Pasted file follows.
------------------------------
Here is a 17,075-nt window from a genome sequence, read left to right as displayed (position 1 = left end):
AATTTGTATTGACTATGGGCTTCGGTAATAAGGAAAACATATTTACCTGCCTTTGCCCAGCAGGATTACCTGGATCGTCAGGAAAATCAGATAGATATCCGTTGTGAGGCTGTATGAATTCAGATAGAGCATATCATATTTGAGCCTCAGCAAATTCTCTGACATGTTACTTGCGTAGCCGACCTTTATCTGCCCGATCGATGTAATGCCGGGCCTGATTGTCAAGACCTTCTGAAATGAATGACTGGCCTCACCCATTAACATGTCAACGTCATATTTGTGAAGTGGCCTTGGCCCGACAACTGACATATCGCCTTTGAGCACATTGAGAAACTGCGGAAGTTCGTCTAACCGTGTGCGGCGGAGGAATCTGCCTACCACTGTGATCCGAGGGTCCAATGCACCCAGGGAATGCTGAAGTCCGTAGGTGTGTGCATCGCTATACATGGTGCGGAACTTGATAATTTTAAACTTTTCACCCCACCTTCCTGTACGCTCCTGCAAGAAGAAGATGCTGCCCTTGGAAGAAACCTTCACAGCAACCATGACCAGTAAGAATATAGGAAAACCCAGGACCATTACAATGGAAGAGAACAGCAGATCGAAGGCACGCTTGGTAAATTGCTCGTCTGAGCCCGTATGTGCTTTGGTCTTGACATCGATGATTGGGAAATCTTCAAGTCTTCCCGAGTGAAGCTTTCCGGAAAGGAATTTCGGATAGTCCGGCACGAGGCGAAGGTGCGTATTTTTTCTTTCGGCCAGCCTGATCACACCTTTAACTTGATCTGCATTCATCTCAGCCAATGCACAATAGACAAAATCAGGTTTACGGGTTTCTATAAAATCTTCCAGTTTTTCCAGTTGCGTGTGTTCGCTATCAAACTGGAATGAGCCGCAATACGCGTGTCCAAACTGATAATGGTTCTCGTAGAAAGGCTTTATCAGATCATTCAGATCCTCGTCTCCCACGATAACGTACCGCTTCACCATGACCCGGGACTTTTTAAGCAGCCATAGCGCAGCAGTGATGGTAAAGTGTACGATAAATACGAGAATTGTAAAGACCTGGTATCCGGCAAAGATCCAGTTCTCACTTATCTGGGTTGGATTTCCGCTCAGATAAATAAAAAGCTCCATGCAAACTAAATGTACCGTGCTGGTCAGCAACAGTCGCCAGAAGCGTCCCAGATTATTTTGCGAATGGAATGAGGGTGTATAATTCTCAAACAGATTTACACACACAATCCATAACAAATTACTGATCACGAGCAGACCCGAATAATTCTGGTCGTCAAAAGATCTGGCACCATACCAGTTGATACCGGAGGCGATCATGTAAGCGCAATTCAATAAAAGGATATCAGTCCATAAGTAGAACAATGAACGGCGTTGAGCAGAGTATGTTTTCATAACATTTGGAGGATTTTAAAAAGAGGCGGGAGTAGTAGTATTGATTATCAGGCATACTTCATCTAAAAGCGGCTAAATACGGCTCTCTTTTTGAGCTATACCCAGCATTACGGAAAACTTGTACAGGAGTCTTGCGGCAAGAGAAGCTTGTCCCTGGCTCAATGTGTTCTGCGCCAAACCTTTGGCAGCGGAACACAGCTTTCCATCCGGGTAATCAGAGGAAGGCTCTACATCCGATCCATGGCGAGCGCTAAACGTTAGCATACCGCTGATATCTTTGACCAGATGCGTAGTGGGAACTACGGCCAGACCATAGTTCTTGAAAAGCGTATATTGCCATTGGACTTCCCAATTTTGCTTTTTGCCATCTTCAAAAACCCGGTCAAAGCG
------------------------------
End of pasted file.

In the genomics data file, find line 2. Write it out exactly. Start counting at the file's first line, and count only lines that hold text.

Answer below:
AATTTGTATTGACTATGGGCTTCGGTAATAAGGAAAACATATTTACCTGCCTTTGCCCAGCAGGATTACCTGGATCGTCAGGAAAATCAGATAGATATCCGTTGTGAGGCTGTATGAATTCAGATAGAGCATATCATATTTGAGCCTCAGCAAATTCTCTGACATGTTACTTGCGTAGCCGACCTTTATCTGCCCGATCGATGTAATGCCGGGCCTGATTGTCAAGACCTTCTGAAATGAATGACTGGCCTCACCCATTAACATGTCAACGTCATATTTGTGAAGTGGCCTTGGCCCGACAACTGACATATCGCCTTTGAGCACATTGAGAAACTGCGGAAGTTCGTCTAACCGTGTGCGGCGGAGGAATCTGCCTACCACTGTGATCCGAGGGTCCAATGCACCCAGGGAATGCTGAAGTCCGTAGGTGTGTGCATCGCTATACATGGTGCGGAACTTGATAATTTTAAACTTTTCACCCCACCTTCCTGTACGCTCCTGCAAGAAGAAGATGCTGCCCTTGGAAGAAACCTTCACAGCAACCATGACCAGTAAGAATATAGGAAAACCCAGGACCATTACAATGGAAGAGAACAGCAGATCGAAGGCACGCTTGGTAAATTGCTCGTCTGAGCCCGTATGTGCTTTGGTCTTGACATCGATGATTGGGAAATCTTCAAGTCTTCCCGAGTGAAGCTTTCCGGAAAGGAATTTCGGATAGTCCGGCACGAGGCGAAGGTGCGTATTTTTTCTTTCGGCCAGCCTGATCACACCTTTAACTTGATCTGCATTCATCTCAGCCAATGCACAATAGACAAAATCAGGTTTACGGGTTTCTATAAAATCTTCCAGTTTTTCCAGTTGCGTGTGTTCGCTATCAAACTGGAATGAGCCGCAATACGCGTGTCCAAACTGATAATGGTTCTCGTAGAAAGGCTTTATCAGATCATTCAGATCCTCGTCTCCCACGATAACGTACCGCTTCACCATGACCCGGGACTTTTTAAGCAGCCATAGCGCAGCAGTGATGGTAAAGTGTACGATAAATACGAGAATTGTAAAGACCTGGTATCCGGCAAAGATCCAGTTCTCACTTATCTGGGTTGGATTTCCGCTCAGATAAATAAAAAGCTCCATGCAAACTAAATGTACCGTGCTGGTCAGCAACAGTCGCCAGAAGCGTCCCAGATTATTTTGCGAATGGAATGAGGGTGTATAATTCTCAAACAGATTTACACACACAATCCATAACAAATTACTGATCACGAGCAGACCCGAATAATTCTGGTCGTCAAAAGATCTGGCACCATACCAGTTGATACCGGAGGCGATCATGTAAGCGCAATTCAATAAAAGGATATCAGTCCATAAGTAGAACAATGAACGGCGTTGAGCAGAGTATGTTTTCATAACATTTGGAGGATTTTAAAAAGAGGCGGGAGTAGTAGTATTGATTATCAGGCATACTTCATCTAAAAGCGGCTAAATACGGCTCTCTTTTTGAGCTATACCCAGCATTACGGAAAACTTGTACAGGAGTCTTGCGGCAAGAGAAGCTTGTCCCTGGCTCAATGTGTTCTGCGCCAAACCTTTGGCAGCGGAACACAGCTTTCCATCCGGGTAATCAGAGGAAGGCTCTACATCCGATCCATGGCGAGCGCTAAACGTTAGCATACCGCTGATATCTTTGACCAGATGCGTAGTGGGAACTACGGCCAGACCATAGTTCTTGAAAAGCGTATATTGCCATTGGACTTCCCAATTTTGCTTTTTGCCATCTTCAAAAACCCGGTCAAAGCG